Reprinted from

In Dearborn, Michigan, Lord & Taylor has been tailored for Ford.

The Fairlane Town Center in suburban Detroit is retrofitting the former department store space and several other vacancies to accommodate offices for Ford Motor F +1.32% Co. The automaker will move 2,100 workers to the mall as it converts 240,000 square feet of former retail space into a product-planning center.

If it sounds unconventional, that’s the point. “Most major malls are overbuilt, meaning they can’t support the square footage they have allocated to retail,” retail analyst Jeff Green toldMichigan Live for a story about the project. “Which is why they’re starting to look at nonretail uses being brought on the mall site.”

True enough, Fairlane is one of many malls across the country signing on non-traditional, high-traffic tenants as mall vacancies rise. Retail mergers and consolidations have resulted in fewer traditional department store anchor options. And younger consumers, accustomed to round-the-clock digital stimulation, are more likely to find the standard mall, with its cavernous walkways and recurring terrain of familiar shop windows, boring.

Fairlane is one of many malls across the country signing on non-traditional, high-traffic tenants. Photo credit: Fairlane Town Center

Roughly 200 U.S. malls are at risk of shuttering in the coming several years, according to Green Street Advisors. The analytics firm also estimates retailers will need to close about 800 locations, or a fifth of total mall anchor spaces, in order to achieve sales productivity of the mid-2000s.

That’s a lot of wide-open retail space. The risk for mall operators is falling for seemingly sexy new tenants that may not have the staying power of experienced retailers that better understand their market bases. Experienced retailers such as Apple AAPL -0.67%, which has installed glass staircases and Edwardian decor to complement the locales of its many locations. Or custom menswear chain Alton Lane, which serves cocktails and conversation to better understand its customers.

Which leads to the question: If today’s major mall can serve as a planning center for a major automobile manufacturer, what will the mall of tomorrow hold? One hint: To survive, it must serve the shopper’s desire to connect and preserve the shared, relationship-based shopping experiences people long for.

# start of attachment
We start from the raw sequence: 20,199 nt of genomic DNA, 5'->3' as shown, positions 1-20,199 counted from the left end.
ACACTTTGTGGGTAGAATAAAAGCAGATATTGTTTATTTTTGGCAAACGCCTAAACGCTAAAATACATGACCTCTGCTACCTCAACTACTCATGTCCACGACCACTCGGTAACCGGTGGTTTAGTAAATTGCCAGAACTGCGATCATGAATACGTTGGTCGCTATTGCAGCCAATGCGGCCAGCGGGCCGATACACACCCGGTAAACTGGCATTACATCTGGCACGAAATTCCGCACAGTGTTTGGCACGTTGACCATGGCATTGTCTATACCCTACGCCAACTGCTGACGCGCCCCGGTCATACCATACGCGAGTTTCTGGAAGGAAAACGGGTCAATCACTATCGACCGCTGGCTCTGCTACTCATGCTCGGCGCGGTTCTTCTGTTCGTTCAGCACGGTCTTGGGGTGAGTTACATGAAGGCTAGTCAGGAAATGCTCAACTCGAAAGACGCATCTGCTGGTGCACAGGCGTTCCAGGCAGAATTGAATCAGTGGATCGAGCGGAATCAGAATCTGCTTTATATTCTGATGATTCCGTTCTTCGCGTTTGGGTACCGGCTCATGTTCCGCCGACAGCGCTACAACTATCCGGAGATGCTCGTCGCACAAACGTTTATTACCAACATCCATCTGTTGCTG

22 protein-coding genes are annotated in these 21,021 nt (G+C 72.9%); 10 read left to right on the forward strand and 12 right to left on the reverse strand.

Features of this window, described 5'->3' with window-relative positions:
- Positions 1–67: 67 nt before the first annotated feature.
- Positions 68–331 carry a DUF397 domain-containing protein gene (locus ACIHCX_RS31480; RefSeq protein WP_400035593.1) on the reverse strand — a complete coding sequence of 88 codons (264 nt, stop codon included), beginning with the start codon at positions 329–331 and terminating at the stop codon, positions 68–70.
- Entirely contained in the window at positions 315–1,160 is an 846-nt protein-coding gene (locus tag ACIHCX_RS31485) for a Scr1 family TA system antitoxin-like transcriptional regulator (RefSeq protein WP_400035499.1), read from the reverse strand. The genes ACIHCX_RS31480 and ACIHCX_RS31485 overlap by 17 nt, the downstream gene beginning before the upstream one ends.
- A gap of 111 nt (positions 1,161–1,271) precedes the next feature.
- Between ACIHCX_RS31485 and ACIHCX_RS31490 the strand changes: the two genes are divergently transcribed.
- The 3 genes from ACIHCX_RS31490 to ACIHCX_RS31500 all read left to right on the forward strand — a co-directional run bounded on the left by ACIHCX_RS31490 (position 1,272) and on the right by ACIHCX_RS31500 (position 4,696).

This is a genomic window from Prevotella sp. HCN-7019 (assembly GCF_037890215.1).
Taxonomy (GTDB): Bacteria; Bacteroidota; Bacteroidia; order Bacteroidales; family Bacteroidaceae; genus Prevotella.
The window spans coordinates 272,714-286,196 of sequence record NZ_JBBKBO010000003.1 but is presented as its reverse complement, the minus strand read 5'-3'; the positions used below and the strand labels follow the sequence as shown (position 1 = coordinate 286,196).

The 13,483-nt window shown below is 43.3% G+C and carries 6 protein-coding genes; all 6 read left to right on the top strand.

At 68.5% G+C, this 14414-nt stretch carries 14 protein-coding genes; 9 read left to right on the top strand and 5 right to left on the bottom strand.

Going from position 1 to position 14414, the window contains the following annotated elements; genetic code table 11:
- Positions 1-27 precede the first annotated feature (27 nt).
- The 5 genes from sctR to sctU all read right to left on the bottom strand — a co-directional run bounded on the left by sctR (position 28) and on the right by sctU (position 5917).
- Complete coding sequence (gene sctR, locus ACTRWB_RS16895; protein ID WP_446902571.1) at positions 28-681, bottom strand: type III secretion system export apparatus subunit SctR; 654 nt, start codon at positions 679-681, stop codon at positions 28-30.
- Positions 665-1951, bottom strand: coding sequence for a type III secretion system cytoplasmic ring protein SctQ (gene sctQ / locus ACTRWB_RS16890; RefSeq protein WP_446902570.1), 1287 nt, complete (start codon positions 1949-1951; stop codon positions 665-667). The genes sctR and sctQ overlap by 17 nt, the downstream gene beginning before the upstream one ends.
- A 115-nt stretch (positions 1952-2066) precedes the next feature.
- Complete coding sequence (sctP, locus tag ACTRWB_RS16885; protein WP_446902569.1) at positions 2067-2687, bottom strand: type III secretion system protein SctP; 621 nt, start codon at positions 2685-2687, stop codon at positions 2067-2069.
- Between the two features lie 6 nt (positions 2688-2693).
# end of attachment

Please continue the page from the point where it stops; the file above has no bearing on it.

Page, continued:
Read the full article here .

For Charleston, vacant buildings present big challenges

Reprinted from Charleston Gazette-Mail

Charleston property maintenance inspectors Ron Coon and Cheryl Gaynor discuss upkeep issues outside a Hunt Avenue home that’s been vacant for years. Because the deceased owner didn’t name an heir to the property, the Building Commission doesn’t have the authority to demolish it, Coon said.

Charleston property maintenance
inspector Ron Coon discusses the
demolition of the former Capital Paging
building on Kanawha Boulevard. The
historic building had been vacant for
several years and was occupied by
vagrants at the time the fire was set. The
fire is being treated as an arson, though
no arrests have been made.

Crews work to salvage any scrap metal that can be recycled from a demolished home on Burlew Avenue. The house collapsed over the winter, but the Building Commission couldn’t raze the structure until it got consent from the owner. If derelict properties were a disease, much of Charleston would be quarantined.

Charleston’s Building Commission is finally enforcing an ordinance, passed by City Council in 2014, which addresses the vacant buildings peppered throughout the city.

The law requires owners of empty structures to register them with the Commission. The office has since compiled a database of nearly 500 properties around the city.

Vacant building registries are catching on in the Mountain State as a way cities can keep tabs on unoccupied buildings before they fall victim to vandalism, vagrancy and arson.

But the Charleston Building Commission still faces numerous problems in applying the law.

From deceased owners to demolition restrictions and fickle tax-sale investors, it’s unclear whether the vacant structures ordinance has the teeth to make a long-term impact.

A common scene

On a muggy April afternoon, Ron Coon, an inspector with the Building Commission, drives through neighborhoods with the most abandoned homes in the city.